False Wiliwili — Part Two

Draft for Aloha Friday 07.12.19 

False Wiliwili — Part Two

I was raised a good Lutheran, so there are two things I know for sure. One, if it looks like bread and wine, then that’s all it is, bread and wine, and two, lying is very bad. And I speak from experience, guiltily, when I say that it is very, very bad if you lie during a conversation that may lead to a relationship with someone who revs your engine.

“Ahhhhh, I’m headed for Madison, Wisconsin for a graduate program in English.”

This admission made me feel that any romantic relationship was automatically out of the question.  For a second.  Hope springs eternal.  I’d heard of long distance relationships working.  I tell you, I’m famous for making all kinds of plans, when some woman knocks me out, having no idea of whether romance is even a possibility.

Anna was very impressed by this.  The Hilo girl says, “You do know it’s going to be cold in the winter.”

“Yes.” I smiled.  “Yes, I think I’ve heard that.”

We had a great, really long talk.  The kind of talk that makes you think you’re not being an ass, or boring, or are spitting on the listener.  Her mom was a teacher at Hilo Union Elementary School, and her dad worked at a facility up at Pōhakuloa where they were breeding Hawaiian Nēnē birds, our local geese, that are also our State bird.  I hadn’t known that the Nēnē were an endangered species, and that there was an intensive effort to increase the population.

“Oh yes, it’s not good right now.  There are fewer than 1000 all together on Maui and Hawaiʻi.”

Her mom was born and raised in Hilo and her dad was from Japan.  They’d met a UH Mānoa, she an education major, he majoring in zoology.  It was actually her mom who got the fulltime job offer back in Hilo, so they moved, and her dad had found his way to the Nēnē project while lecturing at UH Hilo.

“I go to Japan every summer.  I stay with my grandparents.”

Funny, how I jumped to the thought that I wouldn’t see her that summer because she’d be in Japan. Like I was even going to be here? I’d planned to leave for the mainland the week after graduation. Pre-falling-in-love thought process is a strange thing.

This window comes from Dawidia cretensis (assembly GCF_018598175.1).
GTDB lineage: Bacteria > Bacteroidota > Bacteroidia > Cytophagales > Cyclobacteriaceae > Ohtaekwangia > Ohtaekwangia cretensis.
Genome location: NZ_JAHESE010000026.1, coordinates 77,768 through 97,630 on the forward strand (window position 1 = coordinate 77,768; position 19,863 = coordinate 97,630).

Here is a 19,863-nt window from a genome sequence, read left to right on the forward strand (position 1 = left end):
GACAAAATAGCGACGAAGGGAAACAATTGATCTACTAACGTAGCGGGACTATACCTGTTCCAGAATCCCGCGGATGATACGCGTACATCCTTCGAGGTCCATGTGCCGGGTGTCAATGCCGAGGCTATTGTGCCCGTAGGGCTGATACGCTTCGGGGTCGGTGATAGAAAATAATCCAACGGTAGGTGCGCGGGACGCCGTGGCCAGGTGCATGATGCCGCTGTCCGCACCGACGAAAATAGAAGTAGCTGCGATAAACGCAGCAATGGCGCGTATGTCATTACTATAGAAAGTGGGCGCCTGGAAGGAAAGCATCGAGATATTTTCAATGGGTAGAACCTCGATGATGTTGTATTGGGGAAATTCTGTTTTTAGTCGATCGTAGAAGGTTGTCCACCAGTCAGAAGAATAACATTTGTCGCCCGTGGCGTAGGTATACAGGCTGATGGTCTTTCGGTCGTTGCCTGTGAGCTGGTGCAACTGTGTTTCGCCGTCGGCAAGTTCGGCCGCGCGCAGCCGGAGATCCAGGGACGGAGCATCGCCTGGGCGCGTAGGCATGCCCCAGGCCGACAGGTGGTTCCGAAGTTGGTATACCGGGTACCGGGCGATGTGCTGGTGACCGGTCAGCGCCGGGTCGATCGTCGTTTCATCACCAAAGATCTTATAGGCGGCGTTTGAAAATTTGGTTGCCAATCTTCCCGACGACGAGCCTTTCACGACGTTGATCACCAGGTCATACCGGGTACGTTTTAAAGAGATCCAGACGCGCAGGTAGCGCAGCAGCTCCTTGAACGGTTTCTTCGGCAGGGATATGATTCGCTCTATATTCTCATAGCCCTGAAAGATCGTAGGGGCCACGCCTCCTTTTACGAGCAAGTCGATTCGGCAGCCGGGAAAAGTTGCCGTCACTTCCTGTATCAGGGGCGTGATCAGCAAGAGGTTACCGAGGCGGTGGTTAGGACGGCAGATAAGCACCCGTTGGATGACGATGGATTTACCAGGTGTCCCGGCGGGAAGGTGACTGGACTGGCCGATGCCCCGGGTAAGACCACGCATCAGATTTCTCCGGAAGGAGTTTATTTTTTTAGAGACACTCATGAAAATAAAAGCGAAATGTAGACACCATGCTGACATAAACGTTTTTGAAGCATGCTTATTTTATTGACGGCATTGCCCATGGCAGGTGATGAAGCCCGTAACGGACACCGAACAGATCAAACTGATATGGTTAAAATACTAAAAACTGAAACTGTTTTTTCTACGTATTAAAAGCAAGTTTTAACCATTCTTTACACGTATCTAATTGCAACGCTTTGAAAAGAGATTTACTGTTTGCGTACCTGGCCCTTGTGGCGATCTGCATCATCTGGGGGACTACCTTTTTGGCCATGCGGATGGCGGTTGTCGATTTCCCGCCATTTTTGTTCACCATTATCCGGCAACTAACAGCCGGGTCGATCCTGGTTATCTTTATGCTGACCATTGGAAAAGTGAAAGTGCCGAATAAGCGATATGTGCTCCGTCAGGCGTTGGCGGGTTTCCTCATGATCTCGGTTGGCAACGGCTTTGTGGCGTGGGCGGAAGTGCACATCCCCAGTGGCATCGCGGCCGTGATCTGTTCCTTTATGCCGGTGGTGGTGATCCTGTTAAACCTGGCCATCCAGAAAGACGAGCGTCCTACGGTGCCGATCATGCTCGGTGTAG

“Are you fluent in Japanese?”

“Yes, I am.  I placed out of the language requirement here.  I’m still wondering about majoring in Japanese, though.”

“Wow.  English and Japanese.  Are you looking at other majors besides those?”

“I like to draw, and I really enjoy history.”

She was taking a life drawing course and the second of two semesters of world history required for core.

“Do you work?”

She had a 20-hour a week student job.  “I’m with an office on campus called the KOKUA Program. They help all students with disabilities.  And not just here at Mānoa, but also at the community colleges. I’ve even taped a geography textbook for a blind UH Hilo student.”

Apparently the other campuses, while they did have some services for students with disabilities, did not have the resources to provide all that was needed, so Mānoa helped out.

“Right now I’m recording textbooks for a History major with low-vision.  It’s great. I’m reading books on Japanese and Indian history.  I’m good with the Japanese, but my pronunciation of Indian terms and phrases is pretty much a best-guessing prayer.  We do have to spell them when we tape, though, so that makes me feel kinda better about probably totally destroying the vocabulary.

“The other part of my job is taking notes for students who can’t take their own.  This semester I’m taking notes for one of the Japanese history courses.”

“Wow, you must be a great note-taker.”

“No, not really.  But the kind of note-taking I do, what’s called visual note-taking, means I only have to write down, and then tape record after class, the things that are written on the board or are on slides and overhead projections.

“The student is responsible for all the verbal information in the class.”

“That’s great. Sounds like the kind of job where you get a lot of personal satisfaction from what you’re doing.”